「外の外」 (Soto no Soto)
“Outside of the Outside”

This is an odd one for me to tackle, no question about it. Tengoku Daimakyou and Boku no Kokoro no Yabai Yatsu have been a kind of perfect anime Yin-Yang all season long. Two great shows airing within 90 minutes of each other, both brilliant yet completely different. It’s the sort of pitched battle that’s among my favorite things in anime – like Dororo and Mob Psycho 100 put on a few years ago. This week certainly fits that bill, because we have the two series eliciting crazy powerful emotional responses, but doing so in ways that could hardly be more different.

It’s no exaggeration to say that’s one of my favorite things about anime. As I’ve said for years, a fundamental difference between America and Japan (and parts of Europe, but especially France) is that in America anime is a genre, and in Japan it’s a medium. And this is not a subjective matter – Japan is right, and the U.S. (and its producer class) are wrong. In Japan animation can be anything a writer and director want it to be. It can be Saturday morning kids fare, sports drama, romance, screwball comedy or horror. All that matters in the end is whether it’s good or not. And The Dangers in My Heart and Heavenly Delusion are way better than just good.

But this episode of the latter… This was a tough one. I knew it was coming, of course, but I was utterly dreading it. Not because it’s bad, but because it’s so painful. I knew it would hit those unprepared for it pretty hard, and it has. Some of them have reacted with anger or a sense of betrayal, but mostly it’s been shock and horror. Which is exactly what Ishiguro Masakazu intended, of course. This is a dark series to be sure, but none of the things he’s shown us so far have prepared us for what happened this week. That’s certainly how it felt with the manga, anyway,

We’re getting into the realm of potential spoilers here, and that’s always been a grey area with Tengoku. There are things I feel confident I’ve pieced together from the manga that have never actually been confirmed, but it still feels like spoiling if I reveal them. One thing I think I can safely say is that this story is very concerned with poles, as I’ve noted before. That Yin-Yang thing again. Opposites, yet perhaps not in the way they initially appear. We (and the characters) may make assumptions based on a perception driven by absolutes, but those assumptions often turn out to be wrong. Sometimes with disastrous results.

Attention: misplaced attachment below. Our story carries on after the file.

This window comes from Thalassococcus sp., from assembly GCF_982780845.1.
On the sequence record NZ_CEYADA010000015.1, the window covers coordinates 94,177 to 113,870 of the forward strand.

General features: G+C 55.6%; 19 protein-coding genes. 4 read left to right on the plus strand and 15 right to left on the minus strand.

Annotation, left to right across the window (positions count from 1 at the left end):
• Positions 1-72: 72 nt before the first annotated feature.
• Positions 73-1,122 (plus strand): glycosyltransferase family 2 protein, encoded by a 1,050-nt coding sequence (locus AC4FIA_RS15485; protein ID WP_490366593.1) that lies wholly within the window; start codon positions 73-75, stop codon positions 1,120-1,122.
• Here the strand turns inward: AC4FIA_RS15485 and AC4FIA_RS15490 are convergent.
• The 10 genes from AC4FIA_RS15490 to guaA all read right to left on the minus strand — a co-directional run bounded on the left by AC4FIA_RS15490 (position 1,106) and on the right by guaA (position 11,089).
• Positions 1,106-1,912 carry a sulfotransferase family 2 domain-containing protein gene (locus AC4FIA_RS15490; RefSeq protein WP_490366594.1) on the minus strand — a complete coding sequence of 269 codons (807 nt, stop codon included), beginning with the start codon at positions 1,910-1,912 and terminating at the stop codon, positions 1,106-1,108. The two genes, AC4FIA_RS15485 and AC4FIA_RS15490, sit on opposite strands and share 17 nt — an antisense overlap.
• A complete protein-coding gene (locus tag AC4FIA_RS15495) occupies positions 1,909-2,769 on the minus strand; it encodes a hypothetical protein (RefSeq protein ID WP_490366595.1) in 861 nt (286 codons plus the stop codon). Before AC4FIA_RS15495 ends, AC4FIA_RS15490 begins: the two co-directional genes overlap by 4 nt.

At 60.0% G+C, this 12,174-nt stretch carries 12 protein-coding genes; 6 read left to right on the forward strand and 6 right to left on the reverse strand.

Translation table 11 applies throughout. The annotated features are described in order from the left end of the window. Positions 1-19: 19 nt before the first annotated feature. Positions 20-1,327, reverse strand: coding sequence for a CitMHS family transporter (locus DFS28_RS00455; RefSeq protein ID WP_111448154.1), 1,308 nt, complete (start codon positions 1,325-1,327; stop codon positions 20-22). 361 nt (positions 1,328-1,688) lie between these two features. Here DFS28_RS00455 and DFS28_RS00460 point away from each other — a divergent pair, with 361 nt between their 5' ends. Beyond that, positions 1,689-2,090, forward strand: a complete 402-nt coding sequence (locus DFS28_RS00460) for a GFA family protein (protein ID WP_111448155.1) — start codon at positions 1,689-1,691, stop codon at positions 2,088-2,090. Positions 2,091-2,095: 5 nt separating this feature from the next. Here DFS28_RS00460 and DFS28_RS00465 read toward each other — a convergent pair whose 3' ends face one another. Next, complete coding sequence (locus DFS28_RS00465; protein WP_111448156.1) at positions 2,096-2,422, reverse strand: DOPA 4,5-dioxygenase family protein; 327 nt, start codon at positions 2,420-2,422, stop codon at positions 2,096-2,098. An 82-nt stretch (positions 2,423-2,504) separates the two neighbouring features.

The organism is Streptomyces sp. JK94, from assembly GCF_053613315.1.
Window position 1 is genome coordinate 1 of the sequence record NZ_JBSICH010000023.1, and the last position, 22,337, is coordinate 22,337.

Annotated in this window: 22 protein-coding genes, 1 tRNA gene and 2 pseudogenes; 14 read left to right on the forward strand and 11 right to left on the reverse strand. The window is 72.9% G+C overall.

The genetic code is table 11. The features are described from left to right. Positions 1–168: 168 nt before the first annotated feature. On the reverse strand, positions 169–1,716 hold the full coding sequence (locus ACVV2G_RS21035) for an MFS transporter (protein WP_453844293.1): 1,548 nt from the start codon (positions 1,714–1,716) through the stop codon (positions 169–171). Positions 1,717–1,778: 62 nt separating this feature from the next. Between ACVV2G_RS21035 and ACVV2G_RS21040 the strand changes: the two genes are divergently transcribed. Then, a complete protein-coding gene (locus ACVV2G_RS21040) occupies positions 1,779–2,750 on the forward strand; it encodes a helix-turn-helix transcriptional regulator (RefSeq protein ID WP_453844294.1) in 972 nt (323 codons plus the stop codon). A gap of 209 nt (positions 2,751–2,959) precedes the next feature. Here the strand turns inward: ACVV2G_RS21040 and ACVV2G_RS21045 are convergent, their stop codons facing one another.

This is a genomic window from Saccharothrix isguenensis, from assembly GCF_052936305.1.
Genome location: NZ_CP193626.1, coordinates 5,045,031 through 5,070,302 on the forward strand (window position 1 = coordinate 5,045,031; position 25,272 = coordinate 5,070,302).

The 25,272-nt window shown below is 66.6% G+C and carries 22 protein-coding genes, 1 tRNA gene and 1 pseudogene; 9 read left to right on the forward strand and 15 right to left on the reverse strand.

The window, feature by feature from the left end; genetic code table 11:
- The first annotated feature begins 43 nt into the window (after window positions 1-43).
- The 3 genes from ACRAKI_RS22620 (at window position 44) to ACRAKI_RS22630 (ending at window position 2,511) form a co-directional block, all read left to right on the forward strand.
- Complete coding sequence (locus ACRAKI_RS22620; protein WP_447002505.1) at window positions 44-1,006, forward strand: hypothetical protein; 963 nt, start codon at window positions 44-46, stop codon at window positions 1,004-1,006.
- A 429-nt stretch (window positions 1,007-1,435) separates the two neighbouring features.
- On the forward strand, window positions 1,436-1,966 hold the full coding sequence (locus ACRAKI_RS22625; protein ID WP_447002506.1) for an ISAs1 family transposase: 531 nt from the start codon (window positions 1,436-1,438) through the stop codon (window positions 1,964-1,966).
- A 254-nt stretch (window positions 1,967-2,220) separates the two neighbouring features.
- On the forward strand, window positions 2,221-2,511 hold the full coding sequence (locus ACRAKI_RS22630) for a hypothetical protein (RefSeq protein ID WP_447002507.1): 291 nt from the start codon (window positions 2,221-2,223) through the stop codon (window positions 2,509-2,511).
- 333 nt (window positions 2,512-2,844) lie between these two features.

In the school, shit is going down (pretty literally). Some of the kids can sense it, and then something big crashes through the roof of the facility. The kids scatter, terrified, the 14 year-olds left to look after the 10 year-olds. The director leaps up out of her wheelchair and runs like a woman 40 years younger. Tokio has been dreaming about the test we’ve heard to much about, and now the students are certainly being tested. And there’s a hole in the wall, perhaps leading to the outside of the outside. As for the babies, Aoshima-san has mixed up which is which – and seems extremely freaked out by this. He reasons that he can test them once the systems are back online, and draws a big circle on one baby’s foot.

Equally momentous and far more jarring is that Kiruko has finally tracked down Inazaki Robin. He’s at the settlement in Ibaraki where the Takahara Academy (Heaven) is supposed to be. And while they don’t locate the academy immediately, the settlement itself does feel like paradise in a sense. It has a thriving market, with real food. It has working phones, and that sign of civilization that Japan treasures above all others – bureaucracy. The Ministry of Reconstruction – it of the ominous reputation – is here, seemingly rebuilding civilization wire by wire. They have their own currency, which any visitor can have a gift of by registering at the Ministry.

It’s there that Kiruko tracks down Robin – “The Chief”, as the counter staff call him – and gets an appointment to see him. Maru senses that they want to go alone and gracefully steps aside, though he’s clearly heartbroken to see evidence of Kiruko’s fixation on Robin. As for what happens next, it’s a karmic assault of the sort manga has rarely inflicted on me, and the anime did little to soften the blow. One can muse on the psychological depravity that causes Robin to act this way. Not just the act itself, but the manner in which he perpetrated it. Clearly he’s very depraved, and was all along. And it’s hard to imagine a more existentially damaging event as far as Kiruko is concerned.

One can’t really talk about whether or why this should or needed to happen, because in doing so I’d be spoiling the manga. I can only say I don’t personally feel betrayed by Ishiguro, only saddened and horrified by the event itself. I believe most would agree in the end, but of course we have only one episode to go and both it and what happens after are a bit of a mystery. This season clearly had a huge budget and is a total labor of love, but I can’t take that to mean we’re likely to get a second. And with the anime having (seamlessly) skipped a fair bit of material, it’s hard to know just where it intends to finish (another point of contrast with BokuYaba). My unease going into the final episode will be of a completely different sort than it was coming into this one.

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